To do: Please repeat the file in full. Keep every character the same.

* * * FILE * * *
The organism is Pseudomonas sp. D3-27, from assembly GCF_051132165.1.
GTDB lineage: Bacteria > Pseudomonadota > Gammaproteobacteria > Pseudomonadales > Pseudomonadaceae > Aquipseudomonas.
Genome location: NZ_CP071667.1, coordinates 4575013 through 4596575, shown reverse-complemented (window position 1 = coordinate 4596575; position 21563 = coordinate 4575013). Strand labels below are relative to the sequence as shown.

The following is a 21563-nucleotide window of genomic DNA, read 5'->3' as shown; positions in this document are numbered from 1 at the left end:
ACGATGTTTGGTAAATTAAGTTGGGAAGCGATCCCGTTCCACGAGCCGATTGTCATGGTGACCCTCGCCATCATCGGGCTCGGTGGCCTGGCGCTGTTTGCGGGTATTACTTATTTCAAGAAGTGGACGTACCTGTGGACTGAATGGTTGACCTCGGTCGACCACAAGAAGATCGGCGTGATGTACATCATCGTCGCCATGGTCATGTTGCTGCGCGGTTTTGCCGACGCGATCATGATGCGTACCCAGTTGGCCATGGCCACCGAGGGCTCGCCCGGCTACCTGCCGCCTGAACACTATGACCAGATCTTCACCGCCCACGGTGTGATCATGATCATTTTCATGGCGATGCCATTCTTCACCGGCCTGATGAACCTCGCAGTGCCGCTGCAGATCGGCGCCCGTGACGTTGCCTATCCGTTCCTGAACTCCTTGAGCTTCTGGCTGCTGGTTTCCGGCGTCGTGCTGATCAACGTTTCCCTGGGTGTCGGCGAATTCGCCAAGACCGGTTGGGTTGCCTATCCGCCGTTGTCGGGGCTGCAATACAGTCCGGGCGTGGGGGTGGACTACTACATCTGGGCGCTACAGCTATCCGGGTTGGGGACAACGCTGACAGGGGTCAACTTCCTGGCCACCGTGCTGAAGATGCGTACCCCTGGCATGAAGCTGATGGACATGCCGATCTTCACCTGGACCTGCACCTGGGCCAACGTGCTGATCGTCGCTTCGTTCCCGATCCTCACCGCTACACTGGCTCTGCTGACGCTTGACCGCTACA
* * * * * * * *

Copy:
The organism is Pseudomonas sp. D3-27, from assembly GCF_051132165.1.
GTDB lineage: Bacteria > Pseudomonadota > Gammaproteobacteria > Pseudomonadales > Pseudomonadaceae > Aquipseudomonas.
Genome location: NZ_CP071667.1, coordinates 4575013 through 4596575, shown reverse-complemented (window position 1 = coordinate 4596575; position 21563 = coordinate 4575013). Strand labels below are relative to the sequence as shown.

The following is a 21563-nucleotide window of genomic DNA, read 5'->3' as shown; positions in this document are numbered from 1 at the left end:
ACGATGTTTGGTAAATTAAGTTGGGAAGCGATCCCGTTCCACGAGCCGATTGTCATGGTGACCCTCGCCATCATCGGGCTCGGTGGCCTGGCGCTGTTTGCGGGTATTACTTATTTCAAGAAGTGGACGTACCTGTGGACTGAATGGTTGACCTCGGTCGACCACAAGAAGATCGGCGTGATGTACATCATCGTCGCCATGGTCATGTTGCTGCGCGGTTTTGCCGACGCGATCATGATGCGTACCCAGTTGGCCATGGCCACCGAGGGCTCGCCCGGCTACCTGCCGCCTGAACACTATGACCAGATCTTCACCGCCCACGGTGTGATCATGATCATTTTCATGGCGATGCCATTCTTCACCGGCCTGATGAACCTCGCAGTGCCGCTGCAGATCGGCGCCCGTGACGTTGCCTATCCGTTCCTGAACTCCTTGAGCTTCTGGCTGCTGGTTTCCGGCGTCGTGCTGATCAACGTTTCCCTGGGTGTCGGCGAATTCGCCAAGACCGGTTGGGTTGCCTATCCGCCGTTGTCGGGGCTGCAATACAGTCCGGGCGTGGGGGTGGACTACTACATCTGGGCGCTACAGCTATCCGGGTTGGGGACAACGCTGACAGGGGTCAACTTCCTGGCCACCGTGCTGAAGATGCGTACCCCTGGCATGAAGCTGATGGACATGCCGATCTTCACCTGGACCTGCACCTGGGCCAACGTGCTGATCGTCGCTTCGTTCCCGATCCTCACCGCTACACTGGCTCTGCTGACGCTTGACCGCTACA